FAIROUZ: Follow, Poet
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FAIROUZ: Follow, Poet

spacer Lindsey; Muldoon (speaker); Ensemble LPR, Rogister. No texts. Deutsche 
Grammophon B0022417-02


The centerpiece of Mohammed Fairouz’s new release, Follow, Poet,is an orchestral song cycle called Audenesque, the fourth and final movement of which is also called “Audenesque.” Although Nobel Laureate Seamus Heaney wrote a poem called “Audenesque,” Fairouz’s cycle is not a setting of Heaney’s poem; it’s a setting of W. H. Auden’s “In Memory of W. B. Yeats” — except for the aforementioned last song, which is a setting of Heaney’s “Audenesque,” a eulogy for Heaney’s friend, Russian-born poet Joseph Brodsky. Heaney’s tribute to Brodsky was written to emulate Auden’s tribute to Yeats. Got it? Furthermore, except for brief excerpts, neither poem is printed in the booklet; instead, both are read aloud on additional tracks by the Pulitzer Prize-winning Irish poet Paul Muldoon. The soothing quality of Muldoon’s voice notwithstanding, omitting the written texts was a bad choice. It shouldn’t take so much work to figure out what you’re listening to.

Fortunately, these and other annoyances cannot conceal the fact that Fairouz’s work is a beautiful and at times thrilling cycle, grippingly performed by the versatile mezzo-soprano Kate Lindsey. In the first song, the rapidly churning violin ostinato grabs the listener immediately, and the voice enters shortly thereafter, urgently describing the bleak, war-torn day of Yeats’s death in 1939. Fairouz strips the accompaniment down to next to nothing when necessary, letting the stark language sink in. The musical setting is intense yet reverential, as the composer layers his own veneration of Yeats on top of Auden’s. After the slow, spare second song, Fairouz allows the music of the third to follow the regular, almost singsong phrases of the poem, resulting in a refreshingly direct ballad in C minor. About halfway through, on the eponymous line “Follow, poet,” the vocal line explodes in a soaring, sorceress-like incantation with a triplet feel. Lindsey delivers this with hair-raising authority. The “Audenesque” movement is the most varied and interesting. In the last stanza, Fairouz, for all his sophistication, can’t resist breaking into a broad, triadically harmonized melody (one he has hinted at earlier), with glorious results.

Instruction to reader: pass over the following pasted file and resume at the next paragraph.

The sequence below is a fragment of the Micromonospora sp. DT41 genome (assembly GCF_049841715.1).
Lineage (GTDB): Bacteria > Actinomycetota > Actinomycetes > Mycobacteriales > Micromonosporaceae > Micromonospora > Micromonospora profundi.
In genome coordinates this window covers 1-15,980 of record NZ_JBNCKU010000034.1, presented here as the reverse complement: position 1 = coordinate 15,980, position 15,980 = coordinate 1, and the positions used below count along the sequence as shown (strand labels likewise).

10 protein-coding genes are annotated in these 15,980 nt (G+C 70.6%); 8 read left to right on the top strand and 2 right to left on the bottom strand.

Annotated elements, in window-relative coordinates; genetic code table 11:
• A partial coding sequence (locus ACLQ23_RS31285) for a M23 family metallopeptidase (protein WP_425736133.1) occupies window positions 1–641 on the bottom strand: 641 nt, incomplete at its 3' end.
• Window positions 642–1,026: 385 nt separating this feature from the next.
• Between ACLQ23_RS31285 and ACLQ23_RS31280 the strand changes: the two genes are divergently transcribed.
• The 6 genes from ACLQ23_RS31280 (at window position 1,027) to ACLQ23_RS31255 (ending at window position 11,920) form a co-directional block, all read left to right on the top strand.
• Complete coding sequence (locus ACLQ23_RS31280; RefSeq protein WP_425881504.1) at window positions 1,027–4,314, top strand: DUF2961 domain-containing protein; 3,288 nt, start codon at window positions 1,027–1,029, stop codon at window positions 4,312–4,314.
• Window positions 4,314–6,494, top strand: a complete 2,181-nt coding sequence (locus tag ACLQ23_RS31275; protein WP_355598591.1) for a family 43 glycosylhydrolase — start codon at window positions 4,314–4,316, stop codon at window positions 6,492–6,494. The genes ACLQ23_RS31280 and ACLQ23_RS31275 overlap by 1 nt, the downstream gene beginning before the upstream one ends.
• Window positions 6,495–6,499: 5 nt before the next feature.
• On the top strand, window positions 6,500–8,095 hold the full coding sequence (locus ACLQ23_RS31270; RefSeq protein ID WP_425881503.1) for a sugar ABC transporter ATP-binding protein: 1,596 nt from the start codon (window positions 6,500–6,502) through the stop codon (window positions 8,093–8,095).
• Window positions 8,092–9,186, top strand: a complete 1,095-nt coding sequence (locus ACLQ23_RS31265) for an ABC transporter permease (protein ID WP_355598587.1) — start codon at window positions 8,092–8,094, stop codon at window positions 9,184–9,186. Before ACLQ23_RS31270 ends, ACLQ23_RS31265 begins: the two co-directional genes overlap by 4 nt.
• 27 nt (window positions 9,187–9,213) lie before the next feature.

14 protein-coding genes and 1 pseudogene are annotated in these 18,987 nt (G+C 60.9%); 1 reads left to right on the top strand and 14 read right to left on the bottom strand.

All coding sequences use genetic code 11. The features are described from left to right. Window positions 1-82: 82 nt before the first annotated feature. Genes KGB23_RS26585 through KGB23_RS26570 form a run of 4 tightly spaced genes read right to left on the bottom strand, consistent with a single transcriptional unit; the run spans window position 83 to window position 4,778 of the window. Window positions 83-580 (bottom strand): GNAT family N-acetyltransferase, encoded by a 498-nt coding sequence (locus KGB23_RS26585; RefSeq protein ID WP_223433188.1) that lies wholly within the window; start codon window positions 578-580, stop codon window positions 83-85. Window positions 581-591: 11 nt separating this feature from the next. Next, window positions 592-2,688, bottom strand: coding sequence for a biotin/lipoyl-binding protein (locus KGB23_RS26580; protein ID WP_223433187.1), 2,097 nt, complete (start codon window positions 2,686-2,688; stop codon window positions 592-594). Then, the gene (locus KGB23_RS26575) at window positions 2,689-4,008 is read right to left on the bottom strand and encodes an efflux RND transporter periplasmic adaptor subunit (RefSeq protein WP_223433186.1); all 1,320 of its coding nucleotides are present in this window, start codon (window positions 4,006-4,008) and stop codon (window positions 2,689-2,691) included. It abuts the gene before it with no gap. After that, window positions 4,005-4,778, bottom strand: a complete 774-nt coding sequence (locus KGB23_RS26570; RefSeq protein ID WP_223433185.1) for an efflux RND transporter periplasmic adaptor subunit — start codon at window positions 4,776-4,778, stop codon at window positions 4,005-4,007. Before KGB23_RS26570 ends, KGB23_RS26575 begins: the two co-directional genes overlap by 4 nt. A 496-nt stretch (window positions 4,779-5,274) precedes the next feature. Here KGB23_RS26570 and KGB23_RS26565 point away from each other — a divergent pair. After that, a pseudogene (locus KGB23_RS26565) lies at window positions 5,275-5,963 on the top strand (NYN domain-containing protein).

In the ballet suite Sadat, Fairouz, appropriately, brings into play his characteristic fusion of traditional Middle Eastern elements with contemporary Western musical languge. The ballet depicts five landmark scenes from the life of the Egyptian leader, another prominent figure whose words Fairouz admires. The music is colorful, descriptive, and wide-ranging in texture, with prominent xylophone and marimba, as well as a galvanizing combination of shofar-like horns and church bells in the fourth movement, “Israel.” Dramatic tension and poignancy appear in equal amounts, sometimes juxtaposed, as in the remarkable, grief-laden “The Day the Leader Was Killed.” The thirteen virtuoso players of Ensemble LPR (from New York venue Le Poisson Rouge) perform with virtuosity and commitment throughout both the song cycle and the ballet, under the clearly inspired leadership of Evan Rogister. Fairouz has quickly joined the ranks of a small handful of contemporary composers one watches eagerly to see what they will come up with next. spacer 


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